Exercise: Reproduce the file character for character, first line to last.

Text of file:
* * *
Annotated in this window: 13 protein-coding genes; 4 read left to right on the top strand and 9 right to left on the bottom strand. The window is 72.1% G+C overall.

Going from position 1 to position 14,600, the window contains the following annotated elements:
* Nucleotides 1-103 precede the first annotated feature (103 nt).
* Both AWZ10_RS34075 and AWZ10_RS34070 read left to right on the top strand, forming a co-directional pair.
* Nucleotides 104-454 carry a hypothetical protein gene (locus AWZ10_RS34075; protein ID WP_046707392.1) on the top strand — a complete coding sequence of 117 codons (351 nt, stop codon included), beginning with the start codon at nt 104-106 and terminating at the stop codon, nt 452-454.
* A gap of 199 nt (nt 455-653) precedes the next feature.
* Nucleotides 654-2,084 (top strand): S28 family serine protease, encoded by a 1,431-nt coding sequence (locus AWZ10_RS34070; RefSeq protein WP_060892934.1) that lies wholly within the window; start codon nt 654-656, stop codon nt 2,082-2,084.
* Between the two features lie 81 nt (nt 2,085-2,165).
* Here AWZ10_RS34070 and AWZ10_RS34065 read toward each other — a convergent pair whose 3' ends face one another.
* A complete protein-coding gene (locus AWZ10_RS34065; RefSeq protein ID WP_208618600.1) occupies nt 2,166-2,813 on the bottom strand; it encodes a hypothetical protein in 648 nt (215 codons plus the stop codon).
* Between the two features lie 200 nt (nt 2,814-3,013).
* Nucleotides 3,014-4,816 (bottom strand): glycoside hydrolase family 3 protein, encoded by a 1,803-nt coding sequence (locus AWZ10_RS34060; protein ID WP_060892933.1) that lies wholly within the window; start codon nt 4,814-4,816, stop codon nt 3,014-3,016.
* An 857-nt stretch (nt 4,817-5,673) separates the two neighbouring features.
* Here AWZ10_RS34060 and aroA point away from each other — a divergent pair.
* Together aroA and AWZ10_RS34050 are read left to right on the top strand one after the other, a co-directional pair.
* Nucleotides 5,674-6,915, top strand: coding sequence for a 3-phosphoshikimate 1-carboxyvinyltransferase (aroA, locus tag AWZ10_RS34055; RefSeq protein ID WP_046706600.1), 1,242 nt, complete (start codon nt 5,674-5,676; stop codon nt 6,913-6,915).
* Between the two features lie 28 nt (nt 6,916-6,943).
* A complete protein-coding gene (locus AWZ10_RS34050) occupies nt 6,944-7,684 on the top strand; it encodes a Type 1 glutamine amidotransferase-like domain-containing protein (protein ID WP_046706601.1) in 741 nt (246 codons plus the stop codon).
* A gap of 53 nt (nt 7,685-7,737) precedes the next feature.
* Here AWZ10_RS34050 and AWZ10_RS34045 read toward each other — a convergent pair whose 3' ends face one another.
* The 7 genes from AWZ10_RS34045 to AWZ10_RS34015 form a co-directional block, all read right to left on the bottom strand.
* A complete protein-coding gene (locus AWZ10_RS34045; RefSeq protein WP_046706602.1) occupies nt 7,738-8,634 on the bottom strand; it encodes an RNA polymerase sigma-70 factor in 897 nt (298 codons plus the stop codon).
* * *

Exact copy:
Annotated in this window: 13 protein-coding genes; 4 read left to right on the top strand and 9 right to left on the bottom strand. The window is 72.1% G+C overall.

Going from position 1 to position 14,600, the window contains the following annotated elements:
* Nucleotides 1-103 precede the first annotated feature (103 nt).
* Both AWZ10_RS34075 and AWZ10_RS34070 read left to right on the top strand, forming a co-directional pair.
* Nucleotides 104-454 carry a hypothetical protein gene (locus AWZ10_RS34075; protein ID WP_046707392.1) on the top strand — a complete coding sequence of 117 codons (351 nt, stop codon included), beginning with the start codon at nt 104-106 and terminating at the stop codon, nt 452-454.
* A gap of 199 nt (nt 455-653) precedes the next feature.
* Nucleotides 654-2,084 (top strand): S28 family serine protease, encoded by a 1,431-nt coding sequence (locus AWZ10_RS34070; RefSeq protein WP_060892934.1) that lies wholly within the window; start codon nt 654-656, stop codon nt 2,082-2,084.
* Between the two features lie 81 nt (nt 2,085-2,165).
* Here AWZ10_RS34070 and AWZ10_RS34065 read toward each other — a convergent pair whose 3' ends face one another.
* A complete protein-coding gene (locus AWZ10_RS34065; RefSeq protein ID WP_208618600.1) occupies nt 2,166-2,813 on the bottom strand; it encodes a hypothetical protein in 648 nt (215 codons plus the stop codon).
* Between the two features lie 200 nt (nt 2,814-3,013).
* Nucleotides 3,014-4,816 (bottom strand): glycoside hydrolase family 3 protein, encoded by a 1,803-nt coding sequence (locus AWZ10_RS34060; protein ID WP_060892933.1) that lies wholly within the window; start codon nt 4,814-4,816, stop codon nt 3,014-3,016.
* An 857-nt stretch (nt 4,817-5,673) separates the two neighbouring features.
* Here AWZ10_RS34060 and aroA point away from each other — a divergent pair.
* Together aroA and AWZ10_RS34050 are read left to right on the top strand one after the other, a co-directional pair.
* Nucleotides 5,674-6,915, top strand: coding sequence for a 3-phosphoshikimate 1-carboxyvinyltransferase (aroA, locus tag AWZ10_RS34055; RefSeq protein ID WP_046706600.1), 1,242 nt, complete (start codon nt 5,674-5,676; stop codon nt 6,913-6,915).
* Between the two features lie 28 nt (nt 6,916-6,943).
* A complete protein-coding gene (locus AWZ10_RS34050) occupies nt 6,944-7,684 on the top strand; it encodes a Type 1 glutamine amidotransferase-like domain-containing protein (protein ID WP_046706601.1) in 741 nt (246 codons plus the stop codon).
* A gap of 53 nt (nt 7,685-7,737) precedes the next feature.
* Here AWZ10_RS34050 and AWZ10_RS34045 read toward each other — a convergent pair whose 3' ends face one another.
* The 7 genes from AWZ10_RS34045 to AWZ10_RS34015 form a co-directional block, all read right to left on the bottom strand.
* A complete protein-coding gene (locus AWZ10_RS34045; RefSeq protein WP_046706602.1) occupies nt 7,738-8,634 on the bottom strand; it encodes an RNA polymerase sigma-70 factor in 897 nt (298 codons plus the stop codon).